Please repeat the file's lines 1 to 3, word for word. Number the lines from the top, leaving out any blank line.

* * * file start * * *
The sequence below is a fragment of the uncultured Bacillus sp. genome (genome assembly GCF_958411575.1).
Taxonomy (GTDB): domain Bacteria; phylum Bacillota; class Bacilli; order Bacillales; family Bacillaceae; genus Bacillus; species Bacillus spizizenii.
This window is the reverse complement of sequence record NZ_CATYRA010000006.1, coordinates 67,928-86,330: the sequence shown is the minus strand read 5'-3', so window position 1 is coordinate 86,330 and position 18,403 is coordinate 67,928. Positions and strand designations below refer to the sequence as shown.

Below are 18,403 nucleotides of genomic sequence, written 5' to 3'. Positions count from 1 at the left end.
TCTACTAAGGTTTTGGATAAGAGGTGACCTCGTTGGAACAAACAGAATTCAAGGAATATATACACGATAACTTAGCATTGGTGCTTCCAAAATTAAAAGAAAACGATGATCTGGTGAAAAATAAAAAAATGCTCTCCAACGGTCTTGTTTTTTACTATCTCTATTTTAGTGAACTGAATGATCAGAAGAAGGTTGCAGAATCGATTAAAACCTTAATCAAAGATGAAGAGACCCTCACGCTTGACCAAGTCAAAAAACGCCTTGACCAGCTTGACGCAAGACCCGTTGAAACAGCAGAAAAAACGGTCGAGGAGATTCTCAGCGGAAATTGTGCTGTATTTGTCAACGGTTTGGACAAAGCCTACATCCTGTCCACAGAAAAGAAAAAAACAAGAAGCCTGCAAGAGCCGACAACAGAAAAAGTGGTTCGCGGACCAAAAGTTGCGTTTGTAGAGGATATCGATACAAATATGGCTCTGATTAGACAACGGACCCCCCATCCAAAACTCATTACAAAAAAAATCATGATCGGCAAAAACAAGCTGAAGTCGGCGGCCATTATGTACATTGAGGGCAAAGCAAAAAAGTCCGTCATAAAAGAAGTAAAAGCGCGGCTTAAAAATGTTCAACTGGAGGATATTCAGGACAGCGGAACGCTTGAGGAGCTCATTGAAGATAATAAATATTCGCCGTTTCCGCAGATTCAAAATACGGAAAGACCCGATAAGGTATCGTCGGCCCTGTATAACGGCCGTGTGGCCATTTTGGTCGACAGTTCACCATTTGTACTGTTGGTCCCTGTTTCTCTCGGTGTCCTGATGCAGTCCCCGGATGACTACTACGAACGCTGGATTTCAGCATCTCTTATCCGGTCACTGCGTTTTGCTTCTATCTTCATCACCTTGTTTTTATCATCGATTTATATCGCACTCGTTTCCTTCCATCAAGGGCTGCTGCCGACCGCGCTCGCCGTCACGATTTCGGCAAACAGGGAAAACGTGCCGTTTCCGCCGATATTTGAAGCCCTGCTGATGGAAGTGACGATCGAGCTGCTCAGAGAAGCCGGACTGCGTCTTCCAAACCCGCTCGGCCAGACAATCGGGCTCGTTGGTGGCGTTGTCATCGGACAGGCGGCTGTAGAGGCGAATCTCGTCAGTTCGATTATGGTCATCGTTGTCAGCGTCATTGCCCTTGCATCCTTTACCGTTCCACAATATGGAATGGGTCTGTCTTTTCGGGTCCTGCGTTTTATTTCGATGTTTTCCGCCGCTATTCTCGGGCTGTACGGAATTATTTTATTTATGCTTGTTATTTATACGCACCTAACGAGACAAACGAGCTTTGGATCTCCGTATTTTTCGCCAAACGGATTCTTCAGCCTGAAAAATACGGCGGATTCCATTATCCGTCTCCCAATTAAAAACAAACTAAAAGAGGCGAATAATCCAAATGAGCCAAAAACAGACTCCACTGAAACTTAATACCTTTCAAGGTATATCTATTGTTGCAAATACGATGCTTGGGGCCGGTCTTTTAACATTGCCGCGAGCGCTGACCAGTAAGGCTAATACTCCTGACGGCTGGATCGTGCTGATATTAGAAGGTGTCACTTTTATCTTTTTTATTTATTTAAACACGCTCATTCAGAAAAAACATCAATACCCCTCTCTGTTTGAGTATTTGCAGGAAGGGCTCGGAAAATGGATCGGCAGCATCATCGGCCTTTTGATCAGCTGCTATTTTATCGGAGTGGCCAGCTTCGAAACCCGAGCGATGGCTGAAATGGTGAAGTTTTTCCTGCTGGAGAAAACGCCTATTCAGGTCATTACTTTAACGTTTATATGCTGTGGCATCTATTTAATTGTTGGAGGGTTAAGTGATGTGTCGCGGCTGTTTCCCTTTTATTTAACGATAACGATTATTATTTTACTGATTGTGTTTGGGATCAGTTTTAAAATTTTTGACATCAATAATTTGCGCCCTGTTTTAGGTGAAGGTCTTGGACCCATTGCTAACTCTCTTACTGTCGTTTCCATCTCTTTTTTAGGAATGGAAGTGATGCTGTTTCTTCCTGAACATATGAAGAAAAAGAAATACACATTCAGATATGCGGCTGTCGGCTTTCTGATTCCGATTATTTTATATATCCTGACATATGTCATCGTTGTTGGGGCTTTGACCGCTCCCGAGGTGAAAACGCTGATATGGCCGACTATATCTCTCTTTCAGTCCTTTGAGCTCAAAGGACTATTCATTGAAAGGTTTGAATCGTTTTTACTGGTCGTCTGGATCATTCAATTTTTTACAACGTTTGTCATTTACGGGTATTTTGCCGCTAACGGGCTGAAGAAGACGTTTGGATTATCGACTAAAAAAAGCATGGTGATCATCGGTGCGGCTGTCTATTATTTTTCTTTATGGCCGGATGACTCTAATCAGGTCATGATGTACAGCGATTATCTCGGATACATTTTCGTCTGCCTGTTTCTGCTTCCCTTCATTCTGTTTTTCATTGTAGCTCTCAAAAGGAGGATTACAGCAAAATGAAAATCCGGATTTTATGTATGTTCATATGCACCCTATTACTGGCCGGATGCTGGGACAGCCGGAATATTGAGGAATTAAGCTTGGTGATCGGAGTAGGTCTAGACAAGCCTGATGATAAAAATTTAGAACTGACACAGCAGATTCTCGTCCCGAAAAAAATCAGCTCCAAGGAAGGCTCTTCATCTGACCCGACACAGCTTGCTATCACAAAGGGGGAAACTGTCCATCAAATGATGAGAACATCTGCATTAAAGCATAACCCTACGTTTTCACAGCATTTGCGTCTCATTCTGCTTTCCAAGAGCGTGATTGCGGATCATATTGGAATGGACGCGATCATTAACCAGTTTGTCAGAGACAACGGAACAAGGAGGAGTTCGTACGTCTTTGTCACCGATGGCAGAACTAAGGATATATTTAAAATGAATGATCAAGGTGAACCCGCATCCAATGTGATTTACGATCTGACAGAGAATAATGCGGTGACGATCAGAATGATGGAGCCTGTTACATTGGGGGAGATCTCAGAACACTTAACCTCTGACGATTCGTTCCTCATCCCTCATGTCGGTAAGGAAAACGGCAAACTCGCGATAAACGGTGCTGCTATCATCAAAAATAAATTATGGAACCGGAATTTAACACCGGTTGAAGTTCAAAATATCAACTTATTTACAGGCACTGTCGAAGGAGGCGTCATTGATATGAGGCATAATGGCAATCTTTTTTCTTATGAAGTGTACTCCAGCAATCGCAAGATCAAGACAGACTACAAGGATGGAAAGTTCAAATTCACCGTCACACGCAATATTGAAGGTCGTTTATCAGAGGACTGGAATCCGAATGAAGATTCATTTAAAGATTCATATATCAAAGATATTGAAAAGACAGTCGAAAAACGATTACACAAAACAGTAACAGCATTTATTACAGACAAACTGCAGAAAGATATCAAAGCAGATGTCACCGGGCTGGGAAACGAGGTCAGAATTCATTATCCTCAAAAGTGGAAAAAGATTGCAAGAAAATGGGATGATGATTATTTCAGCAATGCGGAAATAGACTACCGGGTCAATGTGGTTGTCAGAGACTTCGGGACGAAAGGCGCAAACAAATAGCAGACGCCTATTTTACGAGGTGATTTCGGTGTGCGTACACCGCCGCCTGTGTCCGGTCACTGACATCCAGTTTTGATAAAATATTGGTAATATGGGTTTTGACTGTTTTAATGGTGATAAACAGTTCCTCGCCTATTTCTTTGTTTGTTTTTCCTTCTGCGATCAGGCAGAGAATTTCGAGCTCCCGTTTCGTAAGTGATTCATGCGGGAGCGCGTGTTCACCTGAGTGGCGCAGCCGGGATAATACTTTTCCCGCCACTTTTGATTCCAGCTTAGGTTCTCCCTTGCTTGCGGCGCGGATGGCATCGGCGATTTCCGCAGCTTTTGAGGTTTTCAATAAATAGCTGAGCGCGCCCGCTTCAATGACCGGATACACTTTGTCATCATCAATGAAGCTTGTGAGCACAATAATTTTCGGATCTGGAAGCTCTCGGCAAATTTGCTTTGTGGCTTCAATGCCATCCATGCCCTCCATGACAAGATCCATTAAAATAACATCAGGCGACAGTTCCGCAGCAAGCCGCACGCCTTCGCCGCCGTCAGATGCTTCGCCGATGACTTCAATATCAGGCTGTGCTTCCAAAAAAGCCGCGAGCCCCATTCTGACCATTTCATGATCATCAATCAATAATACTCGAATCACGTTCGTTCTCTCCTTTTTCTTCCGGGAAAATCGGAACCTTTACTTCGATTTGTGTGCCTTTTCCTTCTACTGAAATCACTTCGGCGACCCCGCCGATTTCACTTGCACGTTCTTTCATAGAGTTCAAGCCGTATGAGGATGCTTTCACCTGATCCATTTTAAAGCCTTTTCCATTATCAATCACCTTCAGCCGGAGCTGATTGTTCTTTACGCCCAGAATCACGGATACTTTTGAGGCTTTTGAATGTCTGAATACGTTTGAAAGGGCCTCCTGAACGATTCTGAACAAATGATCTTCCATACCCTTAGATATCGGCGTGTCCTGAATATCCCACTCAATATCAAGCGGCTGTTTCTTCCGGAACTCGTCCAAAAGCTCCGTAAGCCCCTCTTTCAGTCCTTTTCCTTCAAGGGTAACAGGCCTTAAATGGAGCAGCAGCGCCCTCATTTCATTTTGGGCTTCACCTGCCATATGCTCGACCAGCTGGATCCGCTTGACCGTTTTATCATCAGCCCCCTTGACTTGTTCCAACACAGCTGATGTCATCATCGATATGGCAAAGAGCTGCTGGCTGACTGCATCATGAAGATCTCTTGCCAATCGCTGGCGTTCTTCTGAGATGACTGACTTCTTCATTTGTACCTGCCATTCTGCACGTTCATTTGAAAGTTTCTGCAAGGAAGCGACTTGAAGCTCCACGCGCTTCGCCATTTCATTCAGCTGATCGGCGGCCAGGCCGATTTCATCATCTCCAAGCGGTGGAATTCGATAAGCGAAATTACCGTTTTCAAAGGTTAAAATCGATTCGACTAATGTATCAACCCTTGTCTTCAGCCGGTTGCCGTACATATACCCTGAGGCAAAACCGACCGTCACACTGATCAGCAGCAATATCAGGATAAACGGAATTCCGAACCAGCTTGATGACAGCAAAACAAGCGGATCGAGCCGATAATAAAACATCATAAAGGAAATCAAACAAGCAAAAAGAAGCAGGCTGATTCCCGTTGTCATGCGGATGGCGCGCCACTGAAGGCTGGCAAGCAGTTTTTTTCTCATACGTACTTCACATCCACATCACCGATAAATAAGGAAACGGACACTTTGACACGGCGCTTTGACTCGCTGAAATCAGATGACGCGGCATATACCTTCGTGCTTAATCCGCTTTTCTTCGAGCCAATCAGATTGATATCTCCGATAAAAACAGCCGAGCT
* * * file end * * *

The sequence below is a fragment of the uncultured Bacillus sp. genome (genome assembly GCF_958411575.1).
Taxonomy (GTDB): domain Bacteria; phylum Bacillota; class Bacilli; order Bacillales; family Bacillaceae; genus Bacillus; species Bacillus spizizenii.
This window is the reverse complement of sequence record NZ_CATYRA010000006.1, coordinates 67,928-86,330: the sequence shown is the minus strand read 5'-3', so window position 1 is coordinate 86,330 and position 18,403 is coordinate 67,928. Positions and strand designations below refer to the sequence as shown.